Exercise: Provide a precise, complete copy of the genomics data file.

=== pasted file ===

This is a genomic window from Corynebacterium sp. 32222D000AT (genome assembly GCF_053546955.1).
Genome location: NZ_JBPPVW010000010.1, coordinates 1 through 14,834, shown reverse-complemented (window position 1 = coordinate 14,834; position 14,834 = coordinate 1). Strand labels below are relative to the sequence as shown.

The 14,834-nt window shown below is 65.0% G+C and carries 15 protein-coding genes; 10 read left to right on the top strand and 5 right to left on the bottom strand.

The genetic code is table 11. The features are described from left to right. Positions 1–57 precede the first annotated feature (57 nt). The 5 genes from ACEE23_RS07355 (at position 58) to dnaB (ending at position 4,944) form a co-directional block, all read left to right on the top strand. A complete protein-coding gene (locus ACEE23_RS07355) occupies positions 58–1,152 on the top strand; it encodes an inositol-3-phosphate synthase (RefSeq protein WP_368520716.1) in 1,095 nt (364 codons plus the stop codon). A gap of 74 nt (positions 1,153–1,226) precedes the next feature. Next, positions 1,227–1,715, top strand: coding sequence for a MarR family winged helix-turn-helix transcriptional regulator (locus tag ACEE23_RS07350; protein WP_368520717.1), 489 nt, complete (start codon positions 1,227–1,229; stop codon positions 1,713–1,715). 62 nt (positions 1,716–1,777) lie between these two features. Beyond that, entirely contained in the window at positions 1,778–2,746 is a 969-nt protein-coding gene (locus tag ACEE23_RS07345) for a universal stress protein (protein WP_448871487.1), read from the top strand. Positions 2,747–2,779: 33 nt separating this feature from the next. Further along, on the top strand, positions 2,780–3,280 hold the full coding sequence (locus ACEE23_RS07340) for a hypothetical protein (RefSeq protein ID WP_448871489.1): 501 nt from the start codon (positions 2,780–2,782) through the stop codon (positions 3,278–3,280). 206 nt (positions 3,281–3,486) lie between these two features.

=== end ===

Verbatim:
This is a genomic window from Corynebacterium sp. 32222D000AT (genome assembly GCF_053546955.1).
Genome location: NZ_JBPPVW010000010.1, coordinates 1 through 14,834, shown reverse-complemented (window position 1 = coordinate 14,834; position 14,834 = coordinate 1). Strand labels below are relative to the sequence as shown.

The 14,834-nt window shown below is 65.0% G+C and carries 15 protein-coding genes; 10 read left to right on the top strand and 5 right to left on the bottom strand.

The genetic code is table 11. The features are described from left to right. Positions 1–57 precede the first annotated feature (57 nt). The 5 genes from ACEE23_RS07355 (at position 58) to dnaB (ending at position 4,944) form a co-directional block, all read left to right on the top strand. A complete protein-coding gene (locus ACEE23_RS07355) occupies positions 58–1,152 on the top strand; it encodes an inositol-3-phosphate synthase (RefSeq protein WP_368520716.1) in 1,095 nt (364 codons plus the stop codon). A gap of 74 nt (positions 1,153–1,226) precedes the next feature. Next, positions 1,227–1,715, top strand: coding sequence for a MarR family winged helix-turn-helix transcriptional regulator (locus tag ACEE23_RS07350; protein WP_368520717.1), 489 nt, complete (start codon positions 1,227–1,229; stop codon positions 1,713–1,715). 62 nt (positions 1,716–1,777) lie between these two features. Beyond that, entirely contained in the window at positions 1,778–2,746 is a 969-nt protein-coding gene (locus tag ACEE23_RS07345) for a universal stress protein (protein WP_448871487.1), read from the top strand. Positions 2,747–2,779: 33 nt separating this feature from the next. Further along, on the top strand, positions 2,780–3,280 hold the full coding sequence (locus ACEE23_RS07340) for a hypothetical protein (RefSeq protein ID WP_448871489.1): 501 nt from the start codon (positions 2,780–2,782) through the stop codon (positions 3,278–3,280). 206 nt (positions 3,281–3,486) lie between these two features.